I initially discovered Saint Louis Union Station on a brisk Autumn afternoon in 2004. I was riding the city's MetroLink Light Rail away from downtown and what would be my final visit to the ailing Saint Louis Centre. I was on my way to Central West End to document a supposedly haunted location (this was just a week or two before Halloween, my favorite holiday) and I had a little time to kill. So I disembarked at the Union Station stop, hoping to get a few shots of a classic old train station. What I found was so much more.
Interior views of the Grand Hall.
Under the modified train shed, I found a Landry's Seafood Restaurant, a Hyatt Hotel and even a small pond. I wasn't surprised to find these few additions to help in attracting visitors to the no longer functioning train station. But just past the lagoon was a two level array of escalators, mezzanines and shops. The Saint Louis Union Station had been converted into a retail facility and, unlike its downtown peer, this development was quite familiar with success.
Saint Louis Union Station Mallmanac, ca. 2004. View the full PDF version here.
I loved how the modern was juxtaposed with the classic. There was a respectable selection of retailers and eateries, as well as healthy foot traffic considering that I was there on a weekday afternoon. Although covered by the train shed's roof for the most part, the facility was for all intents and purposes open-air and not climate controlled. I was more than a little impressed by what I was seeing, but I hadn't even reached the focal point of the complex- the Grand Hall.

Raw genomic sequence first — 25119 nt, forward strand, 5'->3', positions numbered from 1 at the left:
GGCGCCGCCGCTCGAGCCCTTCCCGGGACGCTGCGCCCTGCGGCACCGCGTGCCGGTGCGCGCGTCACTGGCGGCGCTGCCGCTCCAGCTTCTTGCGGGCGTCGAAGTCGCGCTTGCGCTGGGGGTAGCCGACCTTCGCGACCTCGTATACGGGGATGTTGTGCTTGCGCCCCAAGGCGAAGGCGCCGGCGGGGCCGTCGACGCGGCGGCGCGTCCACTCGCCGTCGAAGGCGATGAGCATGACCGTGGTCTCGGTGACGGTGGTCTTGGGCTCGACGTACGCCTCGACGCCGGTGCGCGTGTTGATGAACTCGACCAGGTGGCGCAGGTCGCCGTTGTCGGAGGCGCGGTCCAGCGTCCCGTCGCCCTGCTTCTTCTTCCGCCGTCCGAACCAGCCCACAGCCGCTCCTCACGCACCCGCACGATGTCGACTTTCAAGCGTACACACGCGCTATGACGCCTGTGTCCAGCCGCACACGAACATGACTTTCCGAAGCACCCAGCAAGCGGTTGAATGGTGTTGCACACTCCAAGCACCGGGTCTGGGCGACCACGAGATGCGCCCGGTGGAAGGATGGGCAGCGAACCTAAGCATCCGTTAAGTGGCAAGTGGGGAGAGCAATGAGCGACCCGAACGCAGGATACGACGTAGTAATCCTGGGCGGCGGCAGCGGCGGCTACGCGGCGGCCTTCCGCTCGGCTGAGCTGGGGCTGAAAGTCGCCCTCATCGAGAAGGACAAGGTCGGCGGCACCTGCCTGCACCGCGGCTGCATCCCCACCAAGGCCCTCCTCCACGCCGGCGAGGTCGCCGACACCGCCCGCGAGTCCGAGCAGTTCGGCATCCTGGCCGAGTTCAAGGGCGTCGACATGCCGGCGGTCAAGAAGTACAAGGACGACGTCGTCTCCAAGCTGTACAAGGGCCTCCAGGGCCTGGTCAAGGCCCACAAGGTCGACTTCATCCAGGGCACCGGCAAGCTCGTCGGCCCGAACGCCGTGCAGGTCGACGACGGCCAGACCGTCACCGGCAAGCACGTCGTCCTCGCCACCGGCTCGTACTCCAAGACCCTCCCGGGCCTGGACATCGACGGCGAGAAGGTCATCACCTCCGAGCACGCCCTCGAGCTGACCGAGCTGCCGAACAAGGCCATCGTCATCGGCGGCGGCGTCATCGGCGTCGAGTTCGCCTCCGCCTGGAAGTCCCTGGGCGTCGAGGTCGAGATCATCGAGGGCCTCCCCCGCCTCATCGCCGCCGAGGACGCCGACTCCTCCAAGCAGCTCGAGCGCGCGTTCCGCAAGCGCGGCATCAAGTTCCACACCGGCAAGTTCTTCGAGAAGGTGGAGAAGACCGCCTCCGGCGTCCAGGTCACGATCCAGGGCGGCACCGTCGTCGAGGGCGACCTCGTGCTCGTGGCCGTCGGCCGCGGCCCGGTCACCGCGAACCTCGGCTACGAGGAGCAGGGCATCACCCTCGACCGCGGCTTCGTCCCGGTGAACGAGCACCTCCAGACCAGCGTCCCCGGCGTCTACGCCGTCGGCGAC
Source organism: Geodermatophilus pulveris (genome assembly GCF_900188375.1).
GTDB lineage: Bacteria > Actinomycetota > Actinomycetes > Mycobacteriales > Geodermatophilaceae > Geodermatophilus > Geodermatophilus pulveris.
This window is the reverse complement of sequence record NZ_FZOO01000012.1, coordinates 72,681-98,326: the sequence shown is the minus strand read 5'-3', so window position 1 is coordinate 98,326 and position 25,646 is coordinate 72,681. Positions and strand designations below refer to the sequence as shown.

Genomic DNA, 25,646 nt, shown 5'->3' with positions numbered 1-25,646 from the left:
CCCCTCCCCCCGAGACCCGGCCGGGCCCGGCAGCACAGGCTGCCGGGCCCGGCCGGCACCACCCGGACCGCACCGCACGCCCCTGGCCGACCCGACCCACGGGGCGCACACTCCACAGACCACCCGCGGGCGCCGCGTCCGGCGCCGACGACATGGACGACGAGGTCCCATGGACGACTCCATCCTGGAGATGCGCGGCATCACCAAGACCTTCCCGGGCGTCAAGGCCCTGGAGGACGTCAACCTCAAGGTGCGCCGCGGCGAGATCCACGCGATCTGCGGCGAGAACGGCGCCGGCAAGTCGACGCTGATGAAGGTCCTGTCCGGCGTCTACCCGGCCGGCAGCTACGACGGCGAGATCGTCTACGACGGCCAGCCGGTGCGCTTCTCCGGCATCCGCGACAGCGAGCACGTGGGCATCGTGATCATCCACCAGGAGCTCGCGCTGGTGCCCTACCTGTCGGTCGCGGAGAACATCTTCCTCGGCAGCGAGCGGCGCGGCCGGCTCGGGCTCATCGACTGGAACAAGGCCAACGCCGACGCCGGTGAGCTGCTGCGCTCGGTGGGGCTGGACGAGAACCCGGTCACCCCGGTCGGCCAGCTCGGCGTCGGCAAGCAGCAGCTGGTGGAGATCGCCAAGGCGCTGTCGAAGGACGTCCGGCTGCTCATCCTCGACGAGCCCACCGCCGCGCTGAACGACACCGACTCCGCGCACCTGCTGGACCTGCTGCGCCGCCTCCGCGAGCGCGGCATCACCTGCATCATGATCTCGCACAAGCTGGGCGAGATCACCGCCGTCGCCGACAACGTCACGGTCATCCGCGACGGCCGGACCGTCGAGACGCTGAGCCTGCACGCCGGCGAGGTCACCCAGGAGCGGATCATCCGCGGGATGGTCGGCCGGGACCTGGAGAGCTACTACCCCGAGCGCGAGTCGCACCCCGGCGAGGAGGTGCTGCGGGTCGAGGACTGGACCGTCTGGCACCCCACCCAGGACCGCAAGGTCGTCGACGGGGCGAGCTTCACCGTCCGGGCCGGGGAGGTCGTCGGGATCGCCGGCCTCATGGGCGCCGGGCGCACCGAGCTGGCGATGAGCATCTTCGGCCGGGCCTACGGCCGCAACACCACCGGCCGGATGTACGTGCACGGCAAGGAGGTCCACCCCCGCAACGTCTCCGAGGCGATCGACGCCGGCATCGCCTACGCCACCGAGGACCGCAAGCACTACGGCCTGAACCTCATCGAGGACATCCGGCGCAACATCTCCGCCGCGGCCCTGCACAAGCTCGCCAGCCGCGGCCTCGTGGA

What used to be the passenger lounge when old-timey trains made regular stops at the station to pick up three piece suit clad businessmen in bowler hats was now serving as the restored lobby of the Hyatt. The ornate arched ceiling, the Romanesque architecture and the Indiana limestone kept me gazing upward in a state of awe with my mouth agape. It was like I was instantly transported to another time and place; like I had just experienced a temporal shift and would be on the lookout for Captain Jack had I not had an evening departure to catch out of Lambert.
The retail portion under the old train shed.
Saint Louis's Union Station debuted in 1894. At one time, it served the passenger lines of 22 different railroads and was the world's largest and busiest train station. But as rail became an outdated mode of transportation, service was steadily reduced until 1978 when its last tenant, Amtrak, moved all of its operations out of the oversized facility. In 1985, the site was repurposed with the addition of the 539 room hotel and the retail portion. Finally, rail service returned in 1993 with the commencement of service via the Saint Louis MetroLink.
Union Station's layout just before the onset of the 2010 renovation and expansion.
Today, Union Station is one of the most visited attractions in the metropolis. That's a pretty impressive feat when also located in the city is one of the most iconic and recognized monuments in the world. And say what you will about Saint Louis, but I love that damned town. Sure, it's got its problems, and there are a lot of them. But while other locales were in a rush to demolish their obsolete rail stations in the name of urban renewal, that was never even a consideration in the Gateway City. So, unlike New York's Penn Station and the Birmingham Terminal Station in Alabama, everyone will be able to look up in awe at Saint Louis Union Station for decades to come. And to buy t-shirts and kitschy arch themed shot glasses.